Amyotrophic lateral sclerosis (ALS) is a severe progressive neurodegenerative disease. The cause is unknown, but genetic abnormalities have been identified in subjects with familial ALS and also in subjects with sporadic ALS. Environmental factors such as occupational exposure have been shown to be risk factors for the development of ALS. Patients differ in their clinical features and differ in the clinical course of disease. Immune abnormalities have been found in the central nervous system by pathological studies and also in the blood and CSF of subjects with ALS. Inflammation and immune abnormalities are also found in animals with a model of ALS due to mutations in the SOD1 gene. Previously it has been considered that immune abnormalities might contribute to the pathogenesis of disease. However more recently it has become apparent that an immune response can occur as a response to damage to the nervous system and this can be protective.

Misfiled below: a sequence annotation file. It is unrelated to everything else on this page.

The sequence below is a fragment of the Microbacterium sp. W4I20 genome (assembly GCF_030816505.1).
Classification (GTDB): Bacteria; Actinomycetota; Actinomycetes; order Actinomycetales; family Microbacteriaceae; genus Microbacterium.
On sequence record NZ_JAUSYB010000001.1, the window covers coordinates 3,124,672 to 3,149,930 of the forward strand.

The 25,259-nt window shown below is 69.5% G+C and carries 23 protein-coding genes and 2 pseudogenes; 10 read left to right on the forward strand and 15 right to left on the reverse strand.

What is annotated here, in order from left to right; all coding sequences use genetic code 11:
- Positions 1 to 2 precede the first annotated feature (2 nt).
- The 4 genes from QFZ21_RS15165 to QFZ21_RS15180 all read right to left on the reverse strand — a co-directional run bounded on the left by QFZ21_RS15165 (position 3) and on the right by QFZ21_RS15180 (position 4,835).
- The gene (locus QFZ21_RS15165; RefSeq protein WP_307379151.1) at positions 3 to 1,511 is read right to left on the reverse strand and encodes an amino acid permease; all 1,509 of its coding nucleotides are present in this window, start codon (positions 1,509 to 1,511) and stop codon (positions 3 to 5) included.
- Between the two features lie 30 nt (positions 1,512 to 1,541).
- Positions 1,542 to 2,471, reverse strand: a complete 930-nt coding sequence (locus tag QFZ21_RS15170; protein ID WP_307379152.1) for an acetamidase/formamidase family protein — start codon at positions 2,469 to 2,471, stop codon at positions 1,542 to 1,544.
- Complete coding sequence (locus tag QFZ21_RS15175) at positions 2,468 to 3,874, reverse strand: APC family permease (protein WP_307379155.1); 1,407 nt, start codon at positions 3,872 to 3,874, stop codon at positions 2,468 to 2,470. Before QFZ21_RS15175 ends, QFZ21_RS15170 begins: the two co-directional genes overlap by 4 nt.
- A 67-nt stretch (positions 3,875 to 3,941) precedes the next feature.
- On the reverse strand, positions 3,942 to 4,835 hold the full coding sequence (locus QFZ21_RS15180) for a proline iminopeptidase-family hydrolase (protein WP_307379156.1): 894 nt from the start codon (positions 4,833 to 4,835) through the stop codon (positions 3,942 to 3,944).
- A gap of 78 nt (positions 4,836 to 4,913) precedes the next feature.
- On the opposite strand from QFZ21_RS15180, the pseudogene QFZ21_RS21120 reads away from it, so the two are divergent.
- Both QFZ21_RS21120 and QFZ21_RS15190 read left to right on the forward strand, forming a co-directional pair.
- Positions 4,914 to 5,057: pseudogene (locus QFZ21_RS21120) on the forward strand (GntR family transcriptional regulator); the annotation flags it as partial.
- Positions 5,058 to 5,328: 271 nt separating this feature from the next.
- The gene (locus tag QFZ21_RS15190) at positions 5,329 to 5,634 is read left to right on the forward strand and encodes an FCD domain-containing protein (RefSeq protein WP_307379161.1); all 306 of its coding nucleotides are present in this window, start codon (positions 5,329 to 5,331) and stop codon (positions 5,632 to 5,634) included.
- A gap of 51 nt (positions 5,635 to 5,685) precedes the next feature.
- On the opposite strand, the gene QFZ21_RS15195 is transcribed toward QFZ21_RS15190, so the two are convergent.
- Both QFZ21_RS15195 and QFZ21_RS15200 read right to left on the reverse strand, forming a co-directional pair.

Amyotrophic lateral sclerosis, biomarkers, immunity, inflammation, lymphocytes, protective immunity, T cells, neurodegenerative diseases, autoimmune diseases, dementia, heterogeneity, astrocytes, gene expression, nuclear medicine technology, PET imaging
University of Queensland, Centre for Clinical Research, Royal Brisbane&Women's Hospital, Herston, QLD 4029, Australia.